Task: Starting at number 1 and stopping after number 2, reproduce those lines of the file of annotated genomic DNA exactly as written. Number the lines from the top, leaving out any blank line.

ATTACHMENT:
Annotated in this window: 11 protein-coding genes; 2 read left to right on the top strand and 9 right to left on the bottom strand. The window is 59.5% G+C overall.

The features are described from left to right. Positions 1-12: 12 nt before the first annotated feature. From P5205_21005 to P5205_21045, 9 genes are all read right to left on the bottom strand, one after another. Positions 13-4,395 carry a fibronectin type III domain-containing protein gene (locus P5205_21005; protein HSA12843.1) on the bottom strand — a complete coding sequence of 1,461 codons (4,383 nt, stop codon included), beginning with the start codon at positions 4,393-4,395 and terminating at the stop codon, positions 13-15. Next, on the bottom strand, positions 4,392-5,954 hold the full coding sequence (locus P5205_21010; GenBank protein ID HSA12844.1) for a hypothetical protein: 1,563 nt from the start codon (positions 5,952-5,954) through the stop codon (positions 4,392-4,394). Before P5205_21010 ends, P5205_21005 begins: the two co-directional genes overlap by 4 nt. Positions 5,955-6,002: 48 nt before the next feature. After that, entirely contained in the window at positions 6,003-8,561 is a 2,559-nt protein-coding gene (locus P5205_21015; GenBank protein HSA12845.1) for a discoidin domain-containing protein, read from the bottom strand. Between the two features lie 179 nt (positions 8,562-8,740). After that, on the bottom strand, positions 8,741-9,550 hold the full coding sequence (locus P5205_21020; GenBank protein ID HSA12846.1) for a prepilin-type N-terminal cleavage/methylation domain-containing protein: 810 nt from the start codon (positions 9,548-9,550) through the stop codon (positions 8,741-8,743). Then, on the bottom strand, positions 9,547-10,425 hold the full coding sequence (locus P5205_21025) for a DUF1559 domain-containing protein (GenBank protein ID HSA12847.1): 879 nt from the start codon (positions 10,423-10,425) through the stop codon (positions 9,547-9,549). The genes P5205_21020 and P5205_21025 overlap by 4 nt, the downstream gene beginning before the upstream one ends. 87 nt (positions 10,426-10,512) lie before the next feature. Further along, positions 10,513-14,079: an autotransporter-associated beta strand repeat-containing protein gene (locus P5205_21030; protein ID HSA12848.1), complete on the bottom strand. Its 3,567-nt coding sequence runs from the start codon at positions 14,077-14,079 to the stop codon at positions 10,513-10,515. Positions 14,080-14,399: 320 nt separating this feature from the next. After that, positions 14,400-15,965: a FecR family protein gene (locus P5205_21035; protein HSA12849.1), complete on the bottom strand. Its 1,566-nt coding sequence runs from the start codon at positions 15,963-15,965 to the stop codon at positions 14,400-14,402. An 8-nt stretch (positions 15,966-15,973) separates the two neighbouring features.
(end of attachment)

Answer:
Annotated in this window: 11 protein-coding genes; 2 read left to right on the top strand and 9 right to left on the bottom strand. The window is 59.5% G+C overall.

The features are described from left to right. Positions 1-12: 12 nt before the first annotated feature. From P5205_21005 to P5205_21045, 9 genes are all read right to left on the bottom strand, one after another. Positions 13-4,395 carry a fibronectin type III domain-containing protein gene (locus P5205_21005; protein HSA12843.1) on the bottom strand — a complete coding sequence of 1,461 codons (4,383 nt, stop codon included), beginning with the start codon at positions 4,393-4,395 and terminating at the stop codon, positions 13-15. Next, on the bottom strand, positions 4,392-5,954 hold the full coding sequence (locus P5205_21010; GenBank protein ID HSA12844.1) for a hypothetical protein: 1,563 nt from the start codon (positions 5,952-5,954) through the stop codon (positions 4,392-4,394). Before P5205_21010 ends, P5205_21005 begins: the two co-directional genes overlap by 4 nt. Positions 5,955-6,002: 48 nt before the next feature. After that, entirely contained in the window at positions 6,003-8,561 is a 2,559-nt protein-coding gene (locus P5205_21015; GenBank protein HSA12845.1) for a discoidin domain-containing protein, read from the bottom strand. Between the two features lie 179 nt (positions 8,562-8,740). After that, on the bottom strand, positions 8,741-9,550 hold the full coding sequence (locus P5205_21020; GenBank protein ID HSA12846.1) for a prepilin-type N-terminal cleavage/methylation domain-containing protein: 810 nt from the start codon (positions 9,548-9,550) through the stop codon (positions 8,741-8,743). Then, on the bottom strand, positions 9,547-10,425 hold the full coding sequence (locus P5205_21025) for a DUF1559 domain-containing protein (GenBank protein ID HSA12847.1): 879 nt from the start codon (positions 10,423-10,425) through the stop codon (positions 9,547-9,549). The genes P5205_21020 and P5205_21025 overlap by 4 nt, the downstream gene beginning before the upstream one ends. 87 nt (positions 10,426-10,512) lie before the next feature. Further along, positions 10,513-14,079: an autotransporter-associated beta strand repeat-containing protein gene (locus P5205_21030; protein ID HSA12848.1), complete on the bottom strand. Its 3,567-nt coding sequence runs from the start codon at positions 14,077-14,079 to the stop codon at positions 10,513-10,515. Positions 14,080-14,399: 320 nt separating this feature from the next. After that, positions 14,400-15,965: a FecR family protein gene (locus P5205_21035; protein HSA12849.1), complete on the bottom strand. Its 1,566-nt coding sequence runs from the start codon at positions 15,963-15,965 to the stop codon at positions 14,400-14,402. An 8-nt stretch (positions 15,966-15,973) separates the two neighbouring features.